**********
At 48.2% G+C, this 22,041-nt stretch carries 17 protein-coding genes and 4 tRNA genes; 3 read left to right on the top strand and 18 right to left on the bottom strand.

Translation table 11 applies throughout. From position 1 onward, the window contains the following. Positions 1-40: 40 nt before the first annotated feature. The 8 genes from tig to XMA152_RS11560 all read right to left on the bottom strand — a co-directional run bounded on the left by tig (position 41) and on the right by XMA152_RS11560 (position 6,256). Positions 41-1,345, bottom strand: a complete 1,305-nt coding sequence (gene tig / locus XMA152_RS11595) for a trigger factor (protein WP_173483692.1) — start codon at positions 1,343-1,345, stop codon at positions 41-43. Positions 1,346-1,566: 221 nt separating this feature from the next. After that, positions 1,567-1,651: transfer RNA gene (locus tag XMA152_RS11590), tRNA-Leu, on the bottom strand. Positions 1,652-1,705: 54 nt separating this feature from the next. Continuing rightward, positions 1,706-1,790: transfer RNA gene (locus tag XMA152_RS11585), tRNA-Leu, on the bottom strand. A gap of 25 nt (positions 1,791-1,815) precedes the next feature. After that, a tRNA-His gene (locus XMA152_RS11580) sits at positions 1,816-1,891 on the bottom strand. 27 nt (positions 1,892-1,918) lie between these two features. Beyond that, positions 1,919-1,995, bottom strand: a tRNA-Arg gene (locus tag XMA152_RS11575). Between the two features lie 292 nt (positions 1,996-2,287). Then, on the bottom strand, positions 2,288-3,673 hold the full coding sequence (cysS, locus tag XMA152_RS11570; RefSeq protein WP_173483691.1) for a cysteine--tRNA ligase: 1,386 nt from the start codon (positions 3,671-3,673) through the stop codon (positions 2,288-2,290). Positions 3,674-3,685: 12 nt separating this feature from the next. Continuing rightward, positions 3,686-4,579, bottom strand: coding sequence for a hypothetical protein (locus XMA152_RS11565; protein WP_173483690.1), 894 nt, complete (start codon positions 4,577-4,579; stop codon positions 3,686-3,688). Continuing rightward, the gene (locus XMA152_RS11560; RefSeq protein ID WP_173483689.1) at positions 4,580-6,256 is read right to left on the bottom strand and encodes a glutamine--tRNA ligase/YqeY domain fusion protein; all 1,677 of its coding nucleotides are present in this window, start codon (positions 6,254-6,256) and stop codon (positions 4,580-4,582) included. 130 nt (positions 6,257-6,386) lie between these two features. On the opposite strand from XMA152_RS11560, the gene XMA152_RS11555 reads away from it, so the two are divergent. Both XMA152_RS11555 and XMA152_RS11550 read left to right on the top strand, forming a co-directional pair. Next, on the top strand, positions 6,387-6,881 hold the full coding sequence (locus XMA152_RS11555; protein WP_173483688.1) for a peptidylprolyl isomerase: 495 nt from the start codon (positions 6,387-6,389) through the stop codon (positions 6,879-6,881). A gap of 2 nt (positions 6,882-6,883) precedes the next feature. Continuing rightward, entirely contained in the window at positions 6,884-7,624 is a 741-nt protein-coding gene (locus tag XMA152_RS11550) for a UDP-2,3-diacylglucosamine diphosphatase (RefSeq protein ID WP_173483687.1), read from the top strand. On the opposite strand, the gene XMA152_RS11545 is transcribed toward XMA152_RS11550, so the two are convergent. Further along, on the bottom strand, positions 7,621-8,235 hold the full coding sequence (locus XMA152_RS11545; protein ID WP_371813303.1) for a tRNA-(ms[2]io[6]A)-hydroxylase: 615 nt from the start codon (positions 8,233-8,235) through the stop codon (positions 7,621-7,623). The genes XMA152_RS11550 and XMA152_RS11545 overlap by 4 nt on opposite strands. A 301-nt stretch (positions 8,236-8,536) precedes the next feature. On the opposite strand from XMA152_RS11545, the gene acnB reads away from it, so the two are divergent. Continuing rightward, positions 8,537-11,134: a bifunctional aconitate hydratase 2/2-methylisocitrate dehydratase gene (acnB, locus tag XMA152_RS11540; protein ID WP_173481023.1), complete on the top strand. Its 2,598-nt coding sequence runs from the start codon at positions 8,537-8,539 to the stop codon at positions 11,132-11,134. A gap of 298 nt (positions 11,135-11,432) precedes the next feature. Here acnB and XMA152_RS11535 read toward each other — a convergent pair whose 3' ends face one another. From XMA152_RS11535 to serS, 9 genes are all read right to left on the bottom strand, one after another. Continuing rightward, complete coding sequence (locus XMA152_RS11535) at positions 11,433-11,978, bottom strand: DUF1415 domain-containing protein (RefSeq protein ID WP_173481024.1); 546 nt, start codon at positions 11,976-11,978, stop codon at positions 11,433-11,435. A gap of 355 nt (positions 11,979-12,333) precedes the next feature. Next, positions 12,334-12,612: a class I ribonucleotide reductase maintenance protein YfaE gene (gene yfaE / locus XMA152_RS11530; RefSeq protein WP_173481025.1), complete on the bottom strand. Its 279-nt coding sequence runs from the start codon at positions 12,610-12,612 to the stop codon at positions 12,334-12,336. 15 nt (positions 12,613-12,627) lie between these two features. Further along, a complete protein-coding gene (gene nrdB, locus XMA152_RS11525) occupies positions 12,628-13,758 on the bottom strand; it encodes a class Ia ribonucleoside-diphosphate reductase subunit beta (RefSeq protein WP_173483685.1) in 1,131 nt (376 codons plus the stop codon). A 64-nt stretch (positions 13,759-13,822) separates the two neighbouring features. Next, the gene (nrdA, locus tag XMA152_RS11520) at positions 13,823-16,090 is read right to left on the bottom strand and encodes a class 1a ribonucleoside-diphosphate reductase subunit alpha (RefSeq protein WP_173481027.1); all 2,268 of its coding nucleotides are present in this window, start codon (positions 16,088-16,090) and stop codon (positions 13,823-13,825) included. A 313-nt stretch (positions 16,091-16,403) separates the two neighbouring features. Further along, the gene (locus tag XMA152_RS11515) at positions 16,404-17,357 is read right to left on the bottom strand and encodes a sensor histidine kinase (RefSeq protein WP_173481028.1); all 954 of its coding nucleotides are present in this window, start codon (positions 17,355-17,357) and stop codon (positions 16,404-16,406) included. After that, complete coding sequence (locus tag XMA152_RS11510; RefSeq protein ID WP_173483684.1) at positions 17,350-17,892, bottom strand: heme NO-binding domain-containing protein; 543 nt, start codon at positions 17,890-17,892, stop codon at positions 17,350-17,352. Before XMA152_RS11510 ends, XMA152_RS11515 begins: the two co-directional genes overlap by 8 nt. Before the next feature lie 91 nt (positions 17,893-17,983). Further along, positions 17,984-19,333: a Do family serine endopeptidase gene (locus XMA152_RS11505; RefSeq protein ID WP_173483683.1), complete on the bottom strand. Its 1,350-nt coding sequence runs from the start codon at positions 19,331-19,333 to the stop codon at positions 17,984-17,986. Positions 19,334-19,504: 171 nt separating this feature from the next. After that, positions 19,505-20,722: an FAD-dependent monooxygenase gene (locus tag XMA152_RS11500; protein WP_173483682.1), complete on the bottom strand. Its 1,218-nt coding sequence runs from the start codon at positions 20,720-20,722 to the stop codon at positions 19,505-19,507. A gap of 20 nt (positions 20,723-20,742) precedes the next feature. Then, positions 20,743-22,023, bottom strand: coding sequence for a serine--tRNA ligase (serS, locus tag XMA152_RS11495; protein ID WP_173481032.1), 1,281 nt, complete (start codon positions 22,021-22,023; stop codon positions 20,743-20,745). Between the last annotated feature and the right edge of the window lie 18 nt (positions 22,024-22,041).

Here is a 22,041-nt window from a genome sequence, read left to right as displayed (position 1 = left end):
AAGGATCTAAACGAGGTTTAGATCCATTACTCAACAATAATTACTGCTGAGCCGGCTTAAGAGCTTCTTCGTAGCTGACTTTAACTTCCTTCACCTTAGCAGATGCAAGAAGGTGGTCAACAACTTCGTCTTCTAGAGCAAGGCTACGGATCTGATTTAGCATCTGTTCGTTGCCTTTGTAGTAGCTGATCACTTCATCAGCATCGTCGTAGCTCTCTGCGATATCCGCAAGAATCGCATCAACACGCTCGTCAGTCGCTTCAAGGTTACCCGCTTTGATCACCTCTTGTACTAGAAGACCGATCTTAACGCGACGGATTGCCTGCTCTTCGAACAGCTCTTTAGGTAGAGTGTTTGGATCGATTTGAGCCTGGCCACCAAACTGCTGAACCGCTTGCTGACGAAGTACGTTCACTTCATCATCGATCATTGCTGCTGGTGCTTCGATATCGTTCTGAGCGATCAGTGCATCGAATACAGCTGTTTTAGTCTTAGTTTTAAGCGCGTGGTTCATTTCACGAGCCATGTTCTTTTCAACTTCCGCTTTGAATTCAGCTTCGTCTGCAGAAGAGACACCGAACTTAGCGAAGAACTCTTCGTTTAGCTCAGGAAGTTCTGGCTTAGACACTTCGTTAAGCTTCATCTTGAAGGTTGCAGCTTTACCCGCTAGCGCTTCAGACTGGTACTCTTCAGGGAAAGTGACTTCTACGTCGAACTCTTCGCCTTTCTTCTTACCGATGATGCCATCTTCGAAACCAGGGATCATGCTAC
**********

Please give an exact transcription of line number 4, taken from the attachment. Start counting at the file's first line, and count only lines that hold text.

AAGGATCTAAACGAGGTTTAGATCCATTACTCAACAATAATTACTGCTGAGCCGGCTTAAGAGCTTCTTCGTAGCTGACTTTAACTTCCTTCACCTTAGCAGATGCAAGAAGGTGGTCAACAACTTCGTCTTCTAGAGCAAGGCTACGGATCTGATTTAGCATCTGTTCGTTGCCTTTGTAGTAGCTGATCACTTCATCAGCATCGTCGTAGCTCTCTGCGATATCCGCAAGAATCGCATCAACACGCTCGTCAGTCGCTTCAAGGTTACCCGCTTTGATCACCTCTTGTACTAGAAGACCGATCTTAACGCGACGGATTGCCTGCTCTTCGAACAGCTCTTTAGGTAGAGTGTTTGGATCGATTTGAGCCTGGCCACCAAACTGCTGAACCGCTTGCTGACGAAGTACGTTCACTTCATCATCGATCATTGCTGCTGGTGCTTCGATATCGTTCTGAGCGATCAGTGCATCGAATACAGCTGTTTTAGTCTTAGTTTTAAGCGCGTGGTTCATTTCACGAGCCATGTTCTTTTCAACTTCCGCTTTGAATTCAGCTTCGTCTGCAGAAGAGACACCGAACTTAGCGAAGAACTCTTCGTTTAGCTCAGGAAGTTCTGGCTTAGACACTTCGTTAAGCTTCATCTTGAAGGTTGCAGCTTTACCCGCTAGCGCTTCAGACTGGTACTCTTCAGGGAAAGTGACTTCTACGTCGAACTCTTCGCCTTTCTTCTTACCGATGATGCCATCTTCGAAACCAGGGATCATGCTAC